The Fort Daniel Foundation, Inc.

The Fort Daniel Archaeological Site is located in Hog Mountain, Gwinnett County, Georgia

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Download .pdf & .px Media Presentations,  or brochures. Large files take longer to download.   

The Search for Fort Daniel.pdf 

The 2009 Frontier Faire.px

Bob Coffey Presentation w/sound 

2010 Frontier Faire.pdf

         Bob Coffey Presentation

2010 FD Brickmaking.pdf

Reading Bricks.,pdf

 

Forts Daniel & Peachtree

 






Early Fort Construction

 







What is Archaeology?  

Teaching aid for use with

SGA's Frontiers In the Soil

an FDF/GARS/SGA project

 

 

 

 

Arch 4 Students Brochure

 

 

 

 

Fort Daniel Brochure



Our Mission

The Fort Daniel Foundation (FDF), founded in 2009, is a nonprofit, tax-exempt (501e3) organization composed of professional and avocational archaeologists, descendents of militiamen associated with Fort Daniel during the late 18th and early 19th centuries, and interested members of the general public.  Our mission is to preserve the Fort Daniel archaeological site by promoting the creation of the Fort Daniel Historic Site and Archaeological Research Park, as a permanent archaeological research preserve available to researchers, historians and educators where an active learning facility will provide for:

  • teaching the value of our cultural heritage, particularly as it is contained in archaeological sites;

  • training and mentoring of archaeology students;

  • public archaeology opportunities;

  • maintenance of a field laboratory where artifacts will be processed and conserved;

  • creation of a field museum where artifacts and interpretive displays will be exhibited for the public.

*See FDF document: "The Use of Archaeology in the Georgia State Curriculum, Grades 4-8."  

(*)The Foundation is actively working with Fort Daniel Elementary School and Twin Rivers Elementary School, as well as Georgia Gwinnett College and Georgia State College faculty and students.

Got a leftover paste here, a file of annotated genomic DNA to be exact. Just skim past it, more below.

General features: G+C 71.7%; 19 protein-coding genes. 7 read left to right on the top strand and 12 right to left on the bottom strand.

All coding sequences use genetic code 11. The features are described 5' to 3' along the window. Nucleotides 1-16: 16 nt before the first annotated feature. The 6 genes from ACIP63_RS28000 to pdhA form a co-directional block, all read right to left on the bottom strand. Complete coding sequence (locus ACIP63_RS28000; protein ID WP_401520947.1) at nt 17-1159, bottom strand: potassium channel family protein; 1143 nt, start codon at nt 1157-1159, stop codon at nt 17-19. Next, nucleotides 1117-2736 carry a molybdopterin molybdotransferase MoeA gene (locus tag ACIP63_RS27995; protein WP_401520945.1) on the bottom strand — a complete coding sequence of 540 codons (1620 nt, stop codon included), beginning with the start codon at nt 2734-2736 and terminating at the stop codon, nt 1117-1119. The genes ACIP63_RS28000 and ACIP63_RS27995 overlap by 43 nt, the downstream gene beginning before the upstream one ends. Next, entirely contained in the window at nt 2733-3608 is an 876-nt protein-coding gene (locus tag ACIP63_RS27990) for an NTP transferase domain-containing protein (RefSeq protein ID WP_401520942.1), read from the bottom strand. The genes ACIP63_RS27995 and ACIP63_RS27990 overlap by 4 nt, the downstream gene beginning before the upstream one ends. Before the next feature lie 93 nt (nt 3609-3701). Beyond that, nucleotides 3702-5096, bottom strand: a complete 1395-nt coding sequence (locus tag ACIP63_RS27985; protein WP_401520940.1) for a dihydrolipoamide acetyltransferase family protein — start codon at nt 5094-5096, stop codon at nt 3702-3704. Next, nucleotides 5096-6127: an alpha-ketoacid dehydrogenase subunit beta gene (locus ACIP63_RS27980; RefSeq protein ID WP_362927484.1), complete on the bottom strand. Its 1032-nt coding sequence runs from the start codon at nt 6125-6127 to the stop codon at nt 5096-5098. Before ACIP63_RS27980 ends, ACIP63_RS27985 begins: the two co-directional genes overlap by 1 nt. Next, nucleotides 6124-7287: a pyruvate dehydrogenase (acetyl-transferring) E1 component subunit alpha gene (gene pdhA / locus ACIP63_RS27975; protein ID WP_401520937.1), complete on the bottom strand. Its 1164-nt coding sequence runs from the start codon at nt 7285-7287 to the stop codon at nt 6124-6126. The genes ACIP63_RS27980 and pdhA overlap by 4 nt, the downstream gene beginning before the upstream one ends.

Below: GARS and FDF members construct frame to protect hearth feature in SW Blockhouse.  Right: Two of several portable benches constructed in 2012 overlook graveled SW Blockhouse area and completed hearth frame..   

     


Milestones

Summer 2007 - Gwinnett Archaeological Research Society (GARS) begins investigations at Fort Daniel site.

Spring 2008 - "Friends of Fort Daniel" organized to work to save site from commercial or residential development.

Fall 2008 - Georgia Trust for Historic Preservation names Fort Daniel to 2009 list of Places In Peril.

Winter 2008 - DNR determines Fort Daniel archaeological site "eligible" for National Register of Historic Places.

Spring 2009 - "Fort Daniel Historic Site and Archaeological Research Park" Master Plan completed with Georgia Trust matching grant.

Summer 2009 - "The Fort Daniel Foundation, Inc." is incorporated in Georgia as non-profit organization, replacing the "Friends of Fort Daniel."

Spring 2010 - IRS grants the Foundation tax-exempt (501(e)(3) status retroactive to July 2009.

Summer/Fall 2010 - Archaeological excavations determine most of the footprint of the fort.  (See images below and " GARS 2010 Summary" media presentation)

Winter 2011 - Second Ground Penetrating Radar survey by GSU of Fort's interior showing new targets for future excavation.

Spring 2012 - Fort Daniel Expo celebrating, in conjunction with the Society for Georgia Archaeology Annual Spring Meeting, the War of 1812 Bicentennial.

Fall 2012 - Fourth Annual Frontier Faire and celebration of the 2nd Annual National Archaeology Day.

December 2012 - The Fort Daniel site is purchased by Gwinnett County in order to preserve it for future generations.

March 2013 -  The Gwinnett County Board of Commissioners signs a 25-year lease agreement with the Fort Daniel Foundation, Inc., effectively vesting the Foundation with  management, development, and preservation responsibilities for the site.

October 2013 - The 5th Annual Frontier Faire and Bicentennial of the construction of Fort Daniel.

GHS Historic Presedrvatgion

June 2014 - In recognition of achievement in the preservation and interpretation of state and local history at the Fort Daniel Historic and Archaeological Research Site, The Fort Daniel Foundation, in cooperation with the Gwinnett County Board of Commissioners, is named recipient of the Albert B. Corey  Leadership in History Award from American Association for State and Local History (AASLH).

September 2014 - The 6th Annual Frontier Faire and Bicentennial of the construction of Peachtree Road to connect the new fort at Hog Mountin (Fort Daniel) with a new fort at Standing Peachtree (Fort Peachtree).

 

Archaeology Update

[also see History Update and Press Release]

Excavations during the May, 2010 Archaeology Month/Frontier Faire weekend located the south end of the west wall trench.  With this and the previously excavated west end of the south wall, we were able to determine the footprint and size of the SW corner blockhouse as pictured below.